CCA Bulletin 6/11
February 7, 2011
What exactly is the financial impact of C-32 on artists and other rights holders?
Just the facts
Several seemingly contradictory numbers have been quoted over the course of the debate on the financial impacts of Bill C-32 on artists and other copyright holders.
In order to help facilitate debate on this most important issue, the Canadian Conference of the Arts (CCA), with the cooperation of its members and other stakeholders, has prepared a list of revenue sources for artists and rights holders which are at risk unless Bill C-32 is amended.
There is no exact science to tracking revenue losses. This is compounded by the fact that many of the new exceptions in the bill such as education and fair dealing are poorly defined. This viewpoint has been supported by Dan Glover, a copyright lawyer from McCarthy Tétrault LLP, who mentions in his response to professor Michael Geist that, “the fairness test is notoriously soft and subjective, an eye-of-the-beholder test that will be left in almost every case to the judgment of the copier.”
The total $126M figure presented here only represents revenue that is collected and quantifiable, and which is currently at serious risk of disappearing.
Tell me more
The $126M figure does not:
- Track revenue losses that are more difficult to estimate, such as losses caused by the “private purposes exception” or the potential elimination of the library market for scientific and technological journals due to the extension of the interlibrary loan exception and temporary reproduction for technological processes;
- Account for lost revenue opportunities caused by the “user-generated content” exception and the “publicly available materials on the Internet” exception.
There are other losses which are either impossible to quantify or to project because:
- They are related to piracy, an issue which is not aided by a lack of meaningful responsibility on Internet service providers and the weakening of statutory damages proposed in Bill C-32. As noted by several witnesses in front of the legislative committee on C-32, no one can provide reliable information on such losses, which are known to happen on a large scale;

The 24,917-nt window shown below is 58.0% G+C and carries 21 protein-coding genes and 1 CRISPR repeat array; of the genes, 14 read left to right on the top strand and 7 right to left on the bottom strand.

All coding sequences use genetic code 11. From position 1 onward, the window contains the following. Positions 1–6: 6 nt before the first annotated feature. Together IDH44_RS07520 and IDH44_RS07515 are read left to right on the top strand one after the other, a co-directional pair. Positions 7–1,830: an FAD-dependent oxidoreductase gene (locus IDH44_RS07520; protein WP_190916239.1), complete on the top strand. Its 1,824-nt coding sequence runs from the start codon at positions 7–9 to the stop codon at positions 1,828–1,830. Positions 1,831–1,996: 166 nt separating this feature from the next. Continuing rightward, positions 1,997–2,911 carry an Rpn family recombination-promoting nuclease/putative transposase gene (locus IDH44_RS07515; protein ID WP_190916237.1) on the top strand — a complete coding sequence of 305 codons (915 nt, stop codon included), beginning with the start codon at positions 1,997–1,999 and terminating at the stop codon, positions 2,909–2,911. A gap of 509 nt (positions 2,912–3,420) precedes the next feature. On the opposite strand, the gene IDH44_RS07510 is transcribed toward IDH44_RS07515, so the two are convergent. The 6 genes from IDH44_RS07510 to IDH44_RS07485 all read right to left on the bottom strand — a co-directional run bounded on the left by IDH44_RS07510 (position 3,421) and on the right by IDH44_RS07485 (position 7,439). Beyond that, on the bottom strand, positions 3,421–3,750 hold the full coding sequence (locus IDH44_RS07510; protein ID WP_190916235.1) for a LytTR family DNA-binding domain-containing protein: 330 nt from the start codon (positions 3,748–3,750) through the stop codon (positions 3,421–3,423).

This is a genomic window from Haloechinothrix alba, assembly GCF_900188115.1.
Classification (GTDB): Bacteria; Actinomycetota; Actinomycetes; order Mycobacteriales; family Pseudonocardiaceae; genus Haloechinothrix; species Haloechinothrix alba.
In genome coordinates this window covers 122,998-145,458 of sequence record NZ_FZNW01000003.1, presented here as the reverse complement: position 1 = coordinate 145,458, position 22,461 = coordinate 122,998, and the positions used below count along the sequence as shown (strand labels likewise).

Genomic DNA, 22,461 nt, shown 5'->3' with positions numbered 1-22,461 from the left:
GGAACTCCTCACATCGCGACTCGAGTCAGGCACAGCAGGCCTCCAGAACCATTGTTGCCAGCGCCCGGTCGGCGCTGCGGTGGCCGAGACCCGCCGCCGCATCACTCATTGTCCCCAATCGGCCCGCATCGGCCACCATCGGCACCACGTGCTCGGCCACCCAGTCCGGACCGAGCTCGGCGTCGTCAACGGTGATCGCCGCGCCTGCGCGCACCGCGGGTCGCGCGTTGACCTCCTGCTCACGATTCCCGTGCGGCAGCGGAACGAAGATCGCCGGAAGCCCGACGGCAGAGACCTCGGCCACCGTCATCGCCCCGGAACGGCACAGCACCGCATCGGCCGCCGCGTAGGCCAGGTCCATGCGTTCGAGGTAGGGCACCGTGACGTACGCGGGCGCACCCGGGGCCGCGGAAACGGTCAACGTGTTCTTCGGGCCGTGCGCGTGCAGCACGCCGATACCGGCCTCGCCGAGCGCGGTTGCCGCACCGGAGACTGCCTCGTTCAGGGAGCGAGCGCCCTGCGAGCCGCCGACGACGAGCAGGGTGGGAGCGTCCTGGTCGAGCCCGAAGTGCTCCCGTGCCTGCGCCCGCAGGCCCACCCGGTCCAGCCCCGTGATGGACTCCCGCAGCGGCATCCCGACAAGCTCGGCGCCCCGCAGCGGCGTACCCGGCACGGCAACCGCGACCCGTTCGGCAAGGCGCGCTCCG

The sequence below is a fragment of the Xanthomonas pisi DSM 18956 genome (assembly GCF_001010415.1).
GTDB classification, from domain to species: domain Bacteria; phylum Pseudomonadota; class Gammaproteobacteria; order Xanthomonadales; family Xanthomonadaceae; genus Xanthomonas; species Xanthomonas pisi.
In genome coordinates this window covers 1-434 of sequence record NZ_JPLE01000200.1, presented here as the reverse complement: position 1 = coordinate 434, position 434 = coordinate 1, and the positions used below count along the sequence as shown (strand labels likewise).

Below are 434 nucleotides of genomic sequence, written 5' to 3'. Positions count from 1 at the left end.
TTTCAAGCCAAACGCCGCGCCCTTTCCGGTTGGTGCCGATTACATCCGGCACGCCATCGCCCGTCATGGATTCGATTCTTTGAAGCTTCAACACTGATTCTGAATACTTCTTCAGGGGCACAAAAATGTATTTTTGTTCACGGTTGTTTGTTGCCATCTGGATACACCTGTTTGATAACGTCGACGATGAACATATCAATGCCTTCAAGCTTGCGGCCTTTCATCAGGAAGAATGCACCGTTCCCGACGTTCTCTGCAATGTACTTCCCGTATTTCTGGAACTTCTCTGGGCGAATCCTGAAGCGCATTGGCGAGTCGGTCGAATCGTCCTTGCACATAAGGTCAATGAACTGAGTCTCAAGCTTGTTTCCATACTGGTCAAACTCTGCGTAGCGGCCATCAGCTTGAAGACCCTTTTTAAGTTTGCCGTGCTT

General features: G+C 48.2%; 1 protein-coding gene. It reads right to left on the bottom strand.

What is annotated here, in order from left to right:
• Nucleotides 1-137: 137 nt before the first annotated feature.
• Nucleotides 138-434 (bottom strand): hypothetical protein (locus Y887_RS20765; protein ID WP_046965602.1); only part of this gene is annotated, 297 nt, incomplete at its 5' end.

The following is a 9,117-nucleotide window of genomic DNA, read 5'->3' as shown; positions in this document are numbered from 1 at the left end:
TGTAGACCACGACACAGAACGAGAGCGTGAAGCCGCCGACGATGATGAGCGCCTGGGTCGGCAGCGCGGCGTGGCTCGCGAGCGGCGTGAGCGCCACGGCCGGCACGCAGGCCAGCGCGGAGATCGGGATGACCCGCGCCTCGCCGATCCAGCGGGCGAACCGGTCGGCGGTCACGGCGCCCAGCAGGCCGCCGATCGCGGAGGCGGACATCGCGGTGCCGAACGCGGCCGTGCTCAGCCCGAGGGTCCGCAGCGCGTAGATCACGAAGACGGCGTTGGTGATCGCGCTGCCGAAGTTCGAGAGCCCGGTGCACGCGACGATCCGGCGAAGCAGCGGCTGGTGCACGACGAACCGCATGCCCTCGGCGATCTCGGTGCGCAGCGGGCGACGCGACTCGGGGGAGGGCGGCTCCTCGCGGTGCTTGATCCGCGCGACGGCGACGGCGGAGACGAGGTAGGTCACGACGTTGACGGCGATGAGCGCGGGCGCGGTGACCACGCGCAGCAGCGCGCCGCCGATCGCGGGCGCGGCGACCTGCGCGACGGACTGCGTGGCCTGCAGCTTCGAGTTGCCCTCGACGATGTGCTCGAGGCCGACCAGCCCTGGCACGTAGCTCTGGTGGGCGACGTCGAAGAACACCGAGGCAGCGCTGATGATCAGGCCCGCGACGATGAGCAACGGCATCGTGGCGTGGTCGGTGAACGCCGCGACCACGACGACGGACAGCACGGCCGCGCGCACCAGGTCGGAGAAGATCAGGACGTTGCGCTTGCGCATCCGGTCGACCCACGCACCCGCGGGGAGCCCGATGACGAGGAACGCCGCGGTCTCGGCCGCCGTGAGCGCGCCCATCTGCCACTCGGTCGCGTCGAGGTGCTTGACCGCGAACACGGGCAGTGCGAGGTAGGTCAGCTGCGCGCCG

- They are related to lost opportunities to develop new markets and business models which will be precluded by the cumulative impact of the numerous new exceptions included in the bill.
Finally, one must take into account the financial impacts of these revenue losses on artists and other rights holders. If C-32 passes in its current form, there will be a substantial increase in litigation costs as artists and creators defend their rights and turn to the courts for clarification on the bill’s ill-defined exemptions.
Revenue at risk due to Bill C-32
• Fair dealing for the purpose of education [C-32, section 29]: $41.4M
Note: Includes $1 to 3M related to the display exception for
educational institutions [C-32, section 29.4(1) and (3)];
Also includes in excess of $ 1.5M for Access Copyright and $ 450,000
for Copibec related to Reproduction for test and exams
[C-32, section 29.4(2) and (3)]:
Sources: Access Copyright, Copibec, SOQAD, SOCAN, SOPROQ and SODRAC
• Performance of cinematographic works by educational institutions $25M
[C-32, section 29.5 (d)]:
Sources: Audio Ciné Film (ACF) and Criterion
• Non-extension of private copying regime to digital devices: $30M
Note: This figure represents the average annual amount received from
2001 to 2009. This amount dropped to $24M in 2009 as copies are now
being made onto digital audio recorders not covered by the current private
• Ephemeral recordings [C-32, section 30.9 (1)]:
Commercial radio tariff $21.2M
Source: Copyright Board decision, 2010
Broadcast mechanical TV and other radio services $8.6M
Source: CMRRA/SODRAC Inc.
TOTAL: $126.2 M
What are your thoughts on this bulletin? Let us know on our blog.
CCA Bulletin 5/11 February 3, 2011
The cultural sector mobilizes around copyright reform
Just the Facts
Earlier today, the Canadian Conference of the Arts (CCA) participated in a press conference held on Parliament Hill in Ottawa to make public Canada’s Cultural Industries’ joint statement on Bill C-32, the Copyright Modernization Act. The statement is signed by 88 national and provincial arts service organizations from all arts and culture disciplines. Bill C-32 is currently the object of study by a special legislative committee of the House of Commons.
The joint statement brings together an unprecedented coalition of organizations from the arts and culture industries representing writers, performers, actors, illustrators, musicians, composers, publishers, poets, playwrights, producers and songwriters who are all urging Parliamentarians to make changes to Bill C-32. This coalition is part of a $46 billion industry that employs more than 600,000 Canadians and that, as often stated by Heritage Minister James Moore, contributes twice as much to the GDP as the forestry industry.
On February 1, the CCA appeared in front of the committee to state its position on the bill, and over the coming weeks and months, more arts and culture organizations will have the opportunity to explain their views. This could change if this bill follows its two predecessors Bills 60 and 61, and dies on the order papers because of the launch of a federal election. Arts organizations presenting to the committee will press for specific amendments to make sure that the revised Copyright Act protects artists’ and creators’ exclusive intellectual property rights and their right to equitable remuneration for the use of their works.